India’s Rice availability position is comfortable; No change in Export Policy of Par Boiled, Basmati Rice

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New Delhi: With the amendment in export policy of Broken Rice from “free” to Prohibited”, Government of India has successfully ensured domestic food security, availability of domestic feed for poultry and cattle feed, while keeping a check over inflation as well as domestic price of rice.

Export policy of broken rice has been amended in order to ensure adequate availability of broken rice for consumption by domestic poultry industry and for other animal feedstock; and to produce ethanol for successful implementation of EBP (Ethanol Blending Programme) program.

Due to various reasons, there was need for amending the Policy. 

Domestic price of broken rice, which was Rs. 16/Kg in the open market has increased to about Rs. 22/Kg in States because of exports due to higher international prices. Poultry sector and animal husbandry farmers were impacted the most due to price hike of feed ingredients as about 60-65% inputs cost for poultry feed comes from broken Rice and any increase in prices will be reflected in poultry products like Milk, Egg, Meat etc. which resulted in food inflation.

There has been a rise in global demand for broken rice due to geo-political scenario which has impacted price movement of commodities including those related to animal feed. The export of broken rice has increased by more than 43 times in past 4 years (21.31 LMT exported from April-August, 2022 compared to 0.41 LMT in the same period in 2018-19).

The export share of Broken Rice significantly increased to 22.78% as compared to the 1.34% corresponding period of 2019. From the year 2018-19 (FY) to 2021-22 (FY) export of Total Broken Rice increased by 319%.

Some countries (who never imported broken rice from India) have tapped into Indian market to exploit the situation at the cost of Indian consumers.

The government has not made any changes in the policy relating to par-boiled rice (HS CODE = 1006 30 10) and Basmati rice (HS CODE = 1006 30 20).

Parboiled Rice and Basmati Rice constitute around 55% of total rice export from India. So, the farmers will continue to get good remunerative prices and dependent/vulnerable countries will have adequate availability of par-boiled rice as India has significant share in the global rice export.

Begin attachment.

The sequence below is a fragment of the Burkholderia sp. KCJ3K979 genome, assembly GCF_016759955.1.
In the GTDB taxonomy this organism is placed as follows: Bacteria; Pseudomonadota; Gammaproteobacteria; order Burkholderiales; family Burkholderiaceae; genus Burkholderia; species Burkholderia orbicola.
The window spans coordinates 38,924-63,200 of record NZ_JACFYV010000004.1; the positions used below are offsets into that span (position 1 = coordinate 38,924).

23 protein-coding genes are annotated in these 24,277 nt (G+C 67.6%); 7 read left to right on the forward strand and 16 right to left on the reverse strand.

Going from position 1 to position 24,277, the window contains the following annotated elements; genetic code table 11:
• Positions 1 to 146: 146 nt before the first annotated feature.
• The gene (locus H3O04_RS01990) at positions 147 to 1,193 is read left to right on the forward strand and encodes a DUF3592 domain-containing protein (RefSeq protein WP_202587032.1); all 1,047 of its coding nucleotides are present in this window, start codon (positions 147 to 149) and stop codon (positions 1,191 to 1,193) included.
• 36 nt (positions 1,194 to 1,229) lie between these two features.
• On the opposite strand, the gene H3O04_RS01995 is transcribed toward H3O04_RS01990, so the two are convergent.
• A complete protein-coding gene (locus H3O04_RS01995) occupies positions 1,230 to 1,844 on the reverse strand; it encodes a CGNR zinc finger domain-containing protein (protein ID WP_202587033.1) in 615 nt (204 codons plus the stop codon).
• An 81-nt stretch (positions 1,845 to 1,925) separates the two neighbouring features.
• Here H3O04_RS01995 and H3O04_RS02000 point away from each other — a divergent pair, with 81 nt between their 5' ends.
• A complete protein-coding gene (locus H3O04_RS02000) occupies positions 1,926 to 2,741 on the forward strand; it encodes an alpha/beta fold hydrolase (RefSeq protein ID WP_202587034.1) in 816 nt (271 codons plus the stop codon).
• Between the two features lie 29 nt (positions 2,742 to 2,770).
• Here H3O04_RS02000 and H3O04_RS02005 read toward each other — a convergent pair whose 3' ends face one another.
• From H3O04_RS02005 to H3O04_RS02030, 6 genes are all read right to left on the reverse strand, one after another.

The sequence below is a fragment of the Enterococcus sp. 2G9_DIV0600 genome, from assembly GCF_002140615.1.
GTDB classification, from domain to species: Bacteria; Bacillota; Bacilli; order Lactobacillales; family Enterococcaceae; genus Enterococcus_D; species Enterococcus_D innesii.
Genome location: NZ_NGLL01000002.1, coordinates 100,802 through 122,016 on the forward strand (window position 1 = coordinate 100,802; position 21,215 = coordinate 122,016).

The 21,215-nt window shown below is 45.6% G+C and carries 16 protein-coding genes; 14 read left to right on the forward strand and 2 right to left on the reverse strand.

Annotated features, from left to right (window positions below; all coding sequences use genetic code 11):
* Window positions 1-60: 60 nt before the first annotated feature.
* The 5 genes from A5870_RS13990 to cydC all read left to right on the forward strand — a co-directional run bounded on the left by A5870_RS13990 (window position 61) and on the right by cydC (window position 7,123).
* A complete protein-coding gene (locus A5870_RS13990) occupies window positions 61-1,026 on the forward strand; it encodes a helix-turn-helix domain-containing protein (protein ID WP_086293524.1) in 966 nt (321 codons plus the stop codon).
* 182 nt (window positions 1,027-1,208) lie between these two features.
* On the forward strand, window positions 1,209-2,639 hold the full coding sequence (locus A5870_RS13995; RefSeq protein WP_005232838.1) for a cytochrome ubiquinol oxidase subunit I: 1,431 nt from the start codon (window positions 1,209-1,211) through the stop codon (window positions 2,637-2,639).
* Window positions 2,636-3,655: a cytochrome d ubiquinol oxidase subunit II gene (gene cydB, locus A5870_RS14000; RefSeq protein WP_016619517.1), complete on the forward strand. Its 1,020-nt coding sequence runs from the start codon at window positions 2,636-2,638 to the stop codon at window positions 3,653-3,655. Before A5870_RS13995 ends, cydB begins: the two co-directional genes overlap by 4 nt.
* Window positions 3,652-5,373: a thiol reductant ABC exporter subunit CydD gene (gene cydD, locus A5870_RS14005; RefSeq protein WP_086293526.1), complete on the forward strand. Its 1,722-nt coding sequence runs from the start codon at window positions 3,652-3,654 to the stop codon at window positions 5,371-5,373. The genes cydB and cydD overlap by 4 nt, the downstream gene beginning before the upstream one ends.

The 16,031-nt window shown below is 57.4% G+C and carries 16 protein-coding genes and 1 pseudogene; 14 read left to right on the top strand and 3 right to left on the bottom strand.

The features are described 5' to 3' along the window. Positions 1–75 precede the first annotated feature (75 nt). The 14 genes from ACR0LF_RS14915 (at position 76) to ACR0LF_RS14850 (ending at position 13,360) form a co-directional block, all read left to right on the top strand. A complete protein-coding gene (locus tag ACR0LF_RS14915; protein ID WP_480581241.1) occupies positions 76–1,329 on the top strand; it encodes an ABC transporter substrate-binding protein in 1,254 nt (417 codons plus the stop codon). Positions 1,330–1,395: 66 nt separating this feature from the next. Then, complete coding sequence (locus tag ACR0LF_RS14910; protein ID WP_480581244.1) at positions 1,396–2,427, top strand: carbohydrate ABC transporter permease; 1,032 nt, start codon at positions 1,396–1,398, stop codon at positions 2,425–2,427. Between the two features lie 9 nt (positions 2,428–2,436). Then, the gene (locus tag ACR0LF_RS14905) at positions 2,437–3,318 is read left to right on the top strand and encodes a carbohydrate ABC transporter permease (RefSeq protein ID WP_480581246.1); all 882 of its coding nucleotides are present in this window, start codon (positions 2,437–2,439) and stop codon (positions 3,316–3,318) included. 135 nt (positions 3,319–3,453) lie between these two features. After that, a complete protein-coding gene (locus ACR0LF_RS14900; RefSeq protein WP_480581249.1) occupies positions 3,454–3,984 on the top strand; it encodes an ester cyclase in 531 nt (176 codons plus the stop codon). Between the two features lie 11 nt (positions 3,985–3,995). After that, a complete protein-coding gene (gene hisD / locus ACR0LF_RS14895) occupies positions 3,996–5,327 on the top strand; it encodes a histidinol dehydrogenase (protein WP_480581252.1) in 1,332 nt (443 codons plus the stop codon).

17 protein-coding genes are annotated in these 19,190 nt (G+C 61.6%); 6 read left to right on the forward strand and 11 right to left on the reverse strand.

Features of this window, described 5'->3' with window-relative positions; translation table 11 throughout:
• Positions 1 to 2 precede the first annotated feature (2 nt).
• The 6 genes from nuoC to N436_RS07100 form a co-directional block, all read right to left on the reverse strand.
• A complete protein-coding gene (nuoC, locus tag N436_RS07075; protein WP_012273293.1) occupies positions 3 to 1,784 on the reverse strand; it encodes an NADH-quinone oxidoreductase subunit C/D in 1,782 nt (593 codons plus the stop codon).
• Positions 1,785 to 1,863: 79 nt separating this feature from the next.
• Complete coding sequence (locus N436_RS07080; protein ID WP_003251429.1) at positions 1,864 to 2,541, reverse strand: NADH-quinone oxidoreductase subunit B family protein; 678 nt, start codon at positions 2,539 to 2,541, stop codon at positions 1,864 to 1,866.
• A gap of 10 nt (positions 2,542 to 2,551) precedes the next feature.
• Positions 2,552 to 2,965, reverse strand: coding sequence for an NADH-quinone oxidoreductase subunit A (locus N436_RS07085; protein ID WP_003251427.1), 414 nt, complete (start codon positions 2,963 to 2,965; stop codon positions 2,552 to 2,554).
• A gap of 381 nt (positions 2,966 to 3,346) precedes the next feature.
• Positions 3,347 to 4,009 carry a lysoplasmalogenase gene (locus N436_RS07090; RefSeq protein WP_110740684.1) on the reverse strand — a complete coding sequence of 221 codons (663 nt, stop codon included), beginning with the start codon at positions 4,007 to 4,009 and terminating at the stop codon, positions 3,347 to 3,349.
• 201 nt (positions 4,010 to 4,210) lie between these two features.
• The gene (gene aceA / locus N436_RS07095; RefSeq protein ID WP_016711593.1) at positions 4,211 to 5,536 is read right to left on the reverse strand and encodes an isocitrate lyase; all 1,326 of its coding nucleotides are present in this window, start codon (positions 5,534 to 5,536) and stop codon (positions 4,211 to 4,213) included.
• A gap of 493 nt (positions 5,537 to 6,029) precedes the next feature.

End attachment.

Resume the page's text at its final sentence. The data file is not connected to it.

In domestic production, 60-70 LMT estimated production loss was earlier anticipated. Now, production loss of 40-50 LMT is expected and production output is not expected to be higher this year but only at par with previous year.

Notably, 217.31 LMT rice is in Government buffer stock which is higher than the buffer stock norm. In the upcoming Kharif Season, 510 LMT and in Rabi Season, 100 LMT of rice will be procured. The buffer stock maintained by the country is more than enough to meet the demand for the public distribution system. The Government intervention by prohibiting export of broken rice and imposing 20% duty on the export of basmati and non-par boiled rice will further help in containing the situation.

India commands 40% share in the global rice trade, exported 21.23 MMT of rice in 2021-22 fiscal as against 17.78 MMT in the previous year. Due to the current geo-political situation, the international price of rice was lucrative leading to high export of rice as compared to previous year.

Due to surplus stock of rice, the domestic price of rice will be under control as compared to international market and neighbouring countries where the price is comparatively high. The percentage increase in the MSP of paddy in last year was 5.15% (Rs.2040/qtl. in 2022-23 and Rs. 1940/qtl. in 2021-22). The actual increase in price of rice is around 3%, due to increase in MSP and other input costs. The domestic price of rice is in comfortable position and the prices will remain well under control.

All India Domestic Wholesale prices of Rice and Wheat decreased by 0.08% and 0.43% respectively over the week. Retail price of Sugar is showing a decrease of 0.19% over the week.

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